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dinsdag 7 juli 2015

Schokkende cijfers

Het blijft ongelofelijk dat we blijven praten met de Grieken. Maar de situatie kan voor Europa niet meer erger. Zowel de complete staatsschuld als bankreserves zijn ondertussen in handen van de Europese belastingbetaler. Onhoudbaar. Dit gaat ons dus veel geld kosten. We denken dan altijd weer terug aan Jan-Kees de Jager: "Alles komt met rente terug". Ik blijf me verwonderen hoe geaccepteerd het is dat politici liegen. Het is "normaal" en accepteren het alsof het niet anders kan. 4 jaar geleden was al duidelijk dat dit is wat zou gebeuren. 
In hun zogenaamde poging de euro en de Eu "te redden" , ondermijnen politici het hele fundament voor vertrouwen en steun voor deze munt en instituut. 
Nu afwachten tot de extra miljarden ze we mogen gaan bezuinigen door deze verliezen.

debt review ahead of a critical referendum in Greece on bailout terms underscores the financial and political obstacles Greece and the eurozone must overcome as they try to fix a six-year-old crisis. Here are some key numbers from the International Monetary Fund report.

€60-plus billion

Additional bailout cash needed to cover Greece’s financing needs between June 2015 and the end of 2018.


  • 40 years
    How far Greece’s debt-maturity should be extended on eurozone loans, doubled from 20 years, in order to make the country’s debt sustainable.
  • 2 percentage points of GDP
    How much Greece’s creditors offered to lower budget-surplus targets for 2015.
  • 177%
    The current ratio of Greece’s debt to gross domestic product (before capital controls were implemented this week).
  • Substantially below 110%
    The ratio of Greek debt to GDP that the IMF previously said would be sustainable by 2022.
  • 142%
    The ratio of Greek debt to GDP if Athens agrees to the creditors’ terms and the eurozone extends the country’s debt maturities.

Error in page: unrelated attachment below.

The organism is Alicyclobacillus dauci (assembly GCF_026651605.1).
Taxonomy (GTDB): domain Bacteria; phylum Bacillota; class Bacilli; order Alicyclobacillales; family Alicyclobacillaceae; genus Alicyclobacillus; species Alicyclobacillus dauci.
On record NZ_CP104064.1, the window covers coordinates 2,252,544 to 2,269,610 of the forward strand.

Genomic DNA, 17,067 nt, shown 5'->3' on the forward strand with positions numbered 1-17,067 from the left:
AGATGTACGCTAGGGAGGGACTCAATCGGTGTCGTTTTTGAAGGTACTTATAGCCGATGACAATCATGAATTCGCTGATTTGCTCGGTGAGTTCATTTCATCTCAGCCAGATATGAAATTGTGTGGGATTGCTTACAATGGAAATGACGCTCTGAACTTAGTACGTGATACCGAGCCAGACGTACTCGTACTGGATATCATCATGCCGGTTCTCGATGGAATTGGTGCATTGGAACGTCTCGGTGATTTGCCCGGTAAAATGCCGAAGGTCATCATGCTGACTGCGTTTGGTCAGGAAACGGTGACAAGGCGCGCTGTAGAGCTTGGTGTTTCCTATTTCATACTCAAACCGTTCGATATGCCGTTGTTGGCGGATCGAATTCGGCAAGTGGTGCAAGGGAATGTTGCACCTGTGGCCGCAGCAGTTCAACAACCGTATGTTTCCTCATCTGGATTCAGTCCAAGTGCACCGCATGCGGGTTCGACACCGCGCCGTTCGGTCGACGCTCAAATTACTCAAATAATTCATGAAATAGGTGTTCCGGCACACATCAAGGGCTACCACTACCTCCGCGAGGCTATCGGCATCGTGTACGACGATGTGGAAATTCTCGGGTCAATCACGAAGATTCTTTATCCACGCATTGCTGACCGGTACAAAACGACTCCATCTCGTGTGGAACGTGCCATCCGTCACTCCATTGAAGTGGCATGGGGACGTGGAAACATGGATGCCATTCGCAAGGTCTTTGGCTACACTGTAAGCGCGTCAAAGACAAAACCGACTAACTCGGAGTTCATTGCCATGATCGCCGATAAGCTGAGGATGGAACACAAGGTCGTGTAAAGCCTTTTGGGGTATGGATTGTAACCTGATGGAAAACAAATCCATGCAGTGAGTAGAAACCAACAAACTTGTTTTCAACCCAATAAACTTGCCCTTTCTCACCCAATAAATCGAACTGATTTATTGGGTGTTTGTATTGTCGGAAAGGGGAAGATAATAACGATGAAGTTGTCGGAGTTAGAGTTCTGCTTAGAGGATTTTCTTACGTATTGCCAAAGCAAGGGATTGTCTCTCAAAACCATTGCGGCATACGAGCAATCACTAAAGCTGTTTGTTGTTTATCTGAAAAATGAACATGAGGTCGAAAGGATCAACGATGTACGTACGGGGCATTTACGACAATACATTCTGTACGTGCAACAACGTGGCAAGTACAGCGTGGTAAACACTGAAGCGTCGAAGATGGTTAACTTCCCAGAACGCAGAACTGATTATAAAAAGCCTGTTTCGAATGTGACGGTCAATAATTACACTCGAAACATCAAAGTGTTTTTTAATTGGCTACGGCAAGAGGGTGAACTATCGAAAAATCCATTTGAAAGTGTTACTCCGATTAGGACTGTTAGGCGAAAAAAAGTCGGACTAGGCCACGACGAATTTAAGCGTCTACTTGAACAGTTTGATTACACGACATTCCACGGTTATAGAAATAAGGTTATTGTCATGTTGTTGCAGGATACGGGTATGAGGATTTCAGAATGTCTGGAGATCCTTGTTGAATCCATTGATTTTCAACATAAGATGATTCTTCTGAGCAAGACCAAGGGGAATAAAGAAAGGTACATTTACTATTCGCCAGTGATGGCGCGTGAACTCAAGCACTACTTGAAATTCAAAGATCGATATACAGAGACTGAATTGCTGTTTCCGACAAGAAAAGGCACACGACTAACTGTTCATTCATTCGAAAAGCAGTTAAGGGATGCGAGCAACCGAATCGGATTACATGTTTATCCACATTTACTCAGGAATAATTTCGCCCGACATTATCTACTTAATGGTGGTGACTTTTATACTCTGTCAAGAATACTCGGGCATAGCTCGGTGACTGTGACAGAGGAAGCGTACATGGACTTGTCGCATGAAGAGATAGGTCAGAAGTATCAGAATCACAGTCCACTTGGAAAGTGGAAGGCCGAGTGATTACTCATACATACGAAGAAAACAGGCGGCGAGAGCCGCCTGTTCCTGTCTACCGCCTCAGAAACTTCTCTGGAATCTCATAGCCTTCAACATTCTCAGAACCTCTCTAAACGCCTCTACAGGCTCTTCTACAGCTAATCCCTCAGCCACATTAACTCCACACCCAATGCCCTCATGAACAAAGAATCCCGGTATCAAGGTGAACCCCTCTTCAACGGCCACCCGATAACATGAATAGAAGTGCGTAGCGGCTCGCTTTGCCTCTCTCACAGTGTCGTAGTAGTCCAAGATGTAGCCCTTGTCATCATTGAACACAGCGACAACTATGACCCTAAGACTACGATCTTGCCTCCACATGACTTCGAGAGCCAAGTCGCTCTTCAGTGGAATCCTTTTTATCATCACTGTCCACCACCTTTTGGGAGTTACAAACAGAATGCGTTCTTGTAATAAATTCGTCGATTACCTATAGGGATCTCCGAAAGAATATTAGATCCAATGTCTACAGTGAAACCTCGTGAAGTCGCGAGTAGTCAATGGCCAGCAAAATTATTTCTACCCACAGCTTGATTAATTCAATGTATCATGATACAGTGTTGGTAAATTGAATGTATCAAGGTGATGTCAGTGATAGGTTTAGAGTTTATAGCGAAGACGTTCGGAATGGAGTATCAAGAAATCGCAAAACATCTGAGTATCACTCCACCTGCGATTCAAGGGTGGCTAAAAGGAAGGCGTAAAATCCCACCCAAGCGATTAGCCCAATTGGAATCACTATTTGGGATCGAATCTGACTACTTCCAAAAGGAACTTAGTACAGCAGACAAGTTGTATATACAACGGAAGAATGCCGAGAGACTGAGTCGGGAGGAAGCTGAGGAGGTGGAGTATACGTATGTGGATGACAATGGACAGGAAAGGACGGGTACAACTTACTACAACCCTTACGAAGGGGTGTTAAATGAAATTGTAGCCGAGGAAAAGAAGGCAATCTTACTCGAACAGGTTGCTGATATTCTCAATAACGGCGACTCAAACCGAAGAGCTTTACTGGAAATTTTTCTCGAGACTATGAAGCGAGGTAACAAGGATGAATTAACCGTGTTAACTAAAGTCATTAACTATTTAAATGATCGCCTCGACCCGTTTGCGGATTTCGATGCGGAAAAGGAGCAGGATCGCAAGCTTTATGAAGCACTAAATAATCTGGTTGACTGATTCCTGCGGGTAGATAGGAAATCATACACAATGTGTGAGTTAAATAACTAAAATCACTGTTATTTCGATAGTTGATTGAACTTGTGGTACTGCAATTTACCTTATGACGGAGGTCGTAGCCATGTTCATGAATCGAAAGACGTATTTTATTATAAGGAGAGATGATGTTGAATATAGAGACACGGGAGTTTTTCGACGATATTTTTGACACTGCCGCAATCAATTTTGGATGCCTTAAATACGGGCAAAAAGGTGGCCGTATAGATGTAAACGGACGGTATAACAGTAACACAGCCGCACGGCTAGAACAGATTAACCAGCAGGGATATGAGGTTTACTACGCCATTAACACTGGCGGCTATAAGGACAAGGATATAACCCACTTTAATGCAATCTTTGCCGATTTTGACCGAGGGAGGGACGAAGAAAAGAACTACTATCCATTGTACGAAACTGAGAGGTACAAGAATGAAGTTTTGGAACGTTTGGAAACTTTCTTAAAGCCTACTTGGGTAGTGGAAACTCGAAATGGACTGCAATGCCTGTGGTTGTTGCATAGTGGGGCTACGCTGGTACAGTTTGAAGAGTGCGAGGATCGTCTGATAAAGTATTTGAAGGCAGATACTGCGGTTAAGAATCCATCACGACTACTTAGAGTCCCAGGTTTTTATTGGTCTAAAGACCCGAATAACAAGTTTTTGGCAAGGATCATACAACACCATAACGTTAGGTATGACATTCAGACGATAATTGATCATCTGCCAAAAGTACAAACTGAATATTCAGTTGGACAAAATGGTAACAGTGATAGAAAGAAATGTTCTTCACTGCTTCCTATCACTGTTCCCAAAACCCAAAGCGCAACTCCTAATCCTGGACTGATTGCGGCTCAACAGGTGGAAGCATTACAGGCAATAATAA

• 30% of GDP
    Losses eurozone taxpayers would have to take on their Greek debt holdings to reach the old debt targets of below 110% of GDP.
  • 200%
    The ratio of Greece’s public debt in 2017 if the country experiences a growth shock, such as could be caused by a prolonged period of capital controls.
  • 2%
    The IMF’s forecasted economic growth rate for the Greek economy next year–before capital controls were implemented this week. It’s a forecast that still requires “strong assumptions about labor market dynamics and structural reforms.”
  • 2020
    The year until which the eurozone would have to continue to bail out Greece if the creditors’ terms are weakened.
  • €53.1 billion
    Losses the eurozone would have to take, in addition to more bailout cash through 2020, if Greece is only able to achieve a budget surplus of 2.5% of GDP over the medium term.
  • 3.5% of GDP
    The medium-term budget surplus target assumed under the last bailout proposal offered by creditors.
  • €16 billion
    Bailout cash the IMF would provide if Greece reaches a deal according to the terms of the creditors’ last bailout offer, and if the eurozone gives Athens a debt-maturity extension.
  • Below €1 billion
    The total level of deposits in Greece’s state and commercial banks in May, before mass cash withdrawals began as bailout talks deteriorated.
  • €8 billion
    The level of bank deposits the fund says Greece should have on hand for a healthy financial system.
  • Over €7 billion
    How much Greece owes in unprocessed pension and tax refund claims and other domestic arrears. (And this number is likely higher, the fund warns: “Unreported arrears may be significant under tight financing conditions because agencies may not report all invoices received in such a constrained budgetary situation.”)
  • €50 billion
    The amount of revenue Greece agreed with its creditors in 2011 it would generate as it privatized state assets.
  • €3.2 billion
    The amount of revenue Greece generated through the privatization of assets through 2015.

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